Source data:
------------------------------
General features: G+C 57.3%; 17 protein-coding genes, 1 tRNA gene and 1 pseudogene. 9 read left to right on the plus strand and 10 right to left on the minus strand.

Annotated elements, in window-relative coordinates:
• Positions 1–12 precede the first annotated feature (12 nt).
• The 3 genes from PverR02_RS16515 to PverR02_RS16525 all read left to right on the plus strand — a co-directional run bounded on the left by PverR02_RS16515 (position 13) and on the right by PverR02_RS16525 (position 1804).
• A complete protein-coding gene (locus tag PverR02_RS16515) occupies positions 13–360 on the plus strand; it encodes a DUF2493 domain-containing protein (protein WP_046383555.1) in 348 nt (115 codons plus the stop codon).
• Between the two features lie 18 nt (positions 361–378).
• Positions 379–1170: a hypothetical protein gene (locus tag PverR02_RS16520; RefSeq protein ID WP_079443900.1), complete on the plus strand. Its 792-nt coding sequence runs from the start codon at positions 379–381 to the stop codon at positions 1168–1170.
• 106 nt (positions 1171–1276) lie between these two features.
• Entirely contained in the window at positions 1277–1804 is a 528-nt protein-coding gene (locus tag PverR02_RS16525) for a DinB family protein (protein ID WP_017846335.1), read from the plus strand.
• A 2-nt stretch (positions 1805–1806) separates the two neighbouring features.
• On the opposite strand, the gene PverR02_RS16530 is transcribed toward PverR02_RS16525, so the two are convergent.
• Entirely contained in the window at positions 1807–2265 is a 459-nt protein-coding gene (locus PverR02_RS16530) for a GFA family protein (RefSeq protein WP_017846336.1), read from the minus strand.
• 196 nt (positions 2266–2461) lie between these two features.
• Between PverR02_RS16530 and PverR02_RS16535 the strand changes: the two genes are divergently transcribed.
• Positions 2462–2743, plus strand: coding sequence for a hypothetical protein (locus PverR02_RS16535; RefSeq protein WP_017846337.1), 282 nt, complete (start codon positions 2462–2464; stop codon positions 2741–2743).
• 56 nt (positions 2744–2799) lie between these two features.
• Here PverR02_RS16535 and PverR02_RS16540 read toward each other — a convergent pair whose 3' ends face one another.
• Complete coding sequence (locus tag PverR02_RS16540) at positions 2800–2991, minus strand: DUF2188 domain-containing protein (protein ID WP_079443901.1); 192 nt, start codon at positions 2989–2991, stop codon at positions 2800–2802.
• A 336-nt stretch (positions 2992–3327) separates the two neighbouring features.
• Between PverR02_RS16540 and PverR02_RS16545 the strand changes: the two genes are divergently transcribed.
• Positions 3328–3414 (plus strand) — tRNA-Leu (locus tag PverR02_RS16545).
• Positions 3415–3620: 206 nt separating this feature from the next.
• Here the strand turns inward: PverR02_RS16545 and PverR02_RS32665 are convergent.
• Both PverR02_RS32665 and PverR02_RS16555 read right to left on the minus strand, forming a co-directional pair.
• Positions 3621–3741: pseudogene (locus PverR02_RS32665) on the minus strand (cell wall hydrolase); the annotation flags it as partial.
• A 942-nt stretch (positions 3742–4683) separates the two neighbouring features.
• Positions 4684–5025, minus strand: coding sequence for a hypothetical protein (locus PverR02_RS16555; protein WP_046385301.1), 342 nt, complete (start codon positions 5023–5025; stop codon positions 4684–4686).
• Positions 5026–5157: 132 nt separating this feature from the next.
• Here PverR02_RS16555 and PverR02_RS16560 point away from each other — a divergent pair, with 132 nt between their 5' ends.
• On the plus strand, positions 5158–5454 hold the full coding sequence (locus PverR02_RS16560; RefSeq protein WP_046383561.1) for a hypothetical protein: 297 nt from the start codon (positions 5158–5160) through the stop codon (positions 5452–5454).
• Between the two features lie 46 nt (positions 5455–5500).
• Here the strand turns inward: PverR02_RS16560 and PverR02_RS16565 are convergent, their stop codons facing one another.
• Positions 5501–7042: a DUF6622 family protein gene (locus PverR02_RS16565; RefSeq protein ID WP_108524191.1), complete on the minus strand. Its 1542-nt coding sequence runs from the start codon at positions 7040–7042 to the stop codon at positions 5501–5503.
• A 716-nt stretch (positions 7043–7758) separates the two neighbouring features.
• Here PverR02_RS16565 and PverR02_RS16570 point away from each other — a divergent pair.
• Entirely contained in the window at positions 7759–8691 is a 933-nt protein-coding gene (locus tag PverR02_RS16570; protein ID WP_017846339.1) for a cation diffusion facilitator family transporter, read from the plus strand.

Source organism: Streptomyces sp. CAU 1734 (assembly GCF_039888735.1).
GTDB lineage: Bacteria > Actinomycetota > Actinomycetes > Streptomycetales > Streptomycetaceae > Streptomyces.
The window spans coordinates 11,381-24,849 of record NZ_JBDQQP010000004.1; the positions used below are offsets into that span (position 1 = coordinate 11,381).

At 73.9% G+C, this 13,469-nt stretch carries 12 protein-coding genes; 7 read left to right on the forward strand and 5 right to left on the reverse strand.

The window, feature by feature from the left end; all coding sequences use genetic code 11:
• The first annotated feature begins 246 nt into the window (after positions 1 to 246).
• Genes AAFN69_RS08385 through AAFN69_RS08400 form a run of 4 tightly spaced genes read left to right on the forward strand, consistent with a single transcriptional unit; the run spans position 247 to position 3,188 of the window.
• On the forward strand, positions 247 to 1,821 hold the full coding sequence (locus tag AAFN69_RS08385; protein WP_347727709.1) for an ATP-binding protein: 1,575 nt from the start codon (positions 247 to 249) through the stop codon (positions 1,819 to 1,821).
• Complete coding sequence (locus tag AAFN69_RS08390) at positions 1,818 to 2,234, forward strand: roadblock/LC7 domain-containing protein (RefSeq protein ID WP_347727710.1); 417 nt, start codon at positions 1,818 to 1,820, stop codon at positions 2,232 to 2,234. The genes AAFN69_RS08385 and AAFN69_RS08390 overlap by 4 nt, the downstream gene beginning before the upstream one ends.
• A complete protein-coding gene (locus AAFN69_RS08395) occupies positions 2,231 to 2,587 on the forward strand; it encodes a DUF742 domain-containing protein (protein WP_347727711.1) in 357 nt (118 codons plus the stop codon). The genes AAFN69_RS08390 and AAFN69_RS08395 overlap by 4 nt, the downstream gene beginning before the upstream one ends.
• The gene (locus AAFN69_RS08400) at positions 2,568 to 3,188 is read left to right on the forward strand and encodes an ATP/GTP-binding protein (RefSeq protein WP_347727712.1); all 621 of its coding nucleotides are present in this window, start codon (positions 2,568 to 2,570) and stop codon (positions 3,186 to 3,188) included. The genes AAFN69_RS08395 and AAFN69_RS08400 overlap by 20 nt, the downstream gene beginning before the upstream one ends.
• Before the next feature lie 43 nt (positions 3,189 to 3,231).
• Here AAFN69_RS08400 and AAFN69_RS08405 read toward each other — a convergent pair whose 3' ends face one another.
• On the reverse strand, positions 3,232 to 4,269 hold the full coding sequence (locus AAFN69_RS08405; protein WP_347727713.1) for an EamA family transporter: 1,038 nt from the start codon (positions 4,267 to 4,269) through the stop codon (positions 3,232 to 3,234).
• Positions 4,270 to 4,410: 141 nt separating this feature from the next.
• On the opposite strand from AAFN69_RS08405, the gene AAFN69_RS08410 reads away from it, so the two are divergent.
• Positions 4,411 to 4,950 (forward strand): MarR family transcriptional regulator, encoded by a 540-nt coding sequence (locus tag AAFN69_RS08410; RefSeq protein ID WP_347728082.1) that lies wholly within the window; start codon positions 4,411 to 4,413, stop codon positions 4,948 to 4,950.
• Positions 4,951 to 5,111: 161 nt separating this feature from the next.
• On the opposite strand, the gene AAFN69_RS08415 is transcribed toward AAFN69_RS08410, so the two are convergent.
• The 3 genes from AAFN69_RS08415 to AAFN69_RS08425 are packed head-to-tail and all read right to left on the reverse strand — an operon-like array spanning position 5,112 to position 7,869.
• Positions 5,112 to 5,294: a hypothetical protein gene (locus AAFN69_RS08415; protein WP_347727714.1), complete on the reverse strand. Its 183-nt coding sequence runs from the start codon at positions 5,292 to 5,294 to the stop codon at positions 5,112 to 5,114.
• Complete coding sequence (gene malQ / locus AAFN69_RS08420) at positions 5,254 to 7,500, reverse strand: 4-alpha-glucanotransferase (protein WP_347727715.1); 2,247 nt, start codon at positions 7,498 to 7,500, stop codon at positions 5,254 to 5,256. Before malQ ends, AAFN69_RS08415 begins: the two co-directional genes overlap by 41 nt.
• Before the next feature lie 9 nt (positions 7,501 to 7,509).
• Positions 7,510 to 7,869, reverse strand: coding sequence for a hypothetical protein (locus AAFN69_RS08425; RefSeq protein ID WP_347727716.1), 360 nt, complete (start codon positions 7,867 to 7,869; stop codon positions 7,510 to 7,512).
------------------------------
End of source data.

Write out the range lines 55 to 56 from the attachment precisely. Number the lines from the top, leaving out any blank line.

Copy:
• On the opposite strand, the gene AAFN69_RS08415 is transcribed toward AAFN69_RS08410, so the two are convergent.
• The 3 genes from AAFN69_RS08415 to AAFN69_RS08425 are packed head-to-tail and all read right to left on the reverse strand — an operon-like array spanning position 5,112 to position 7,869.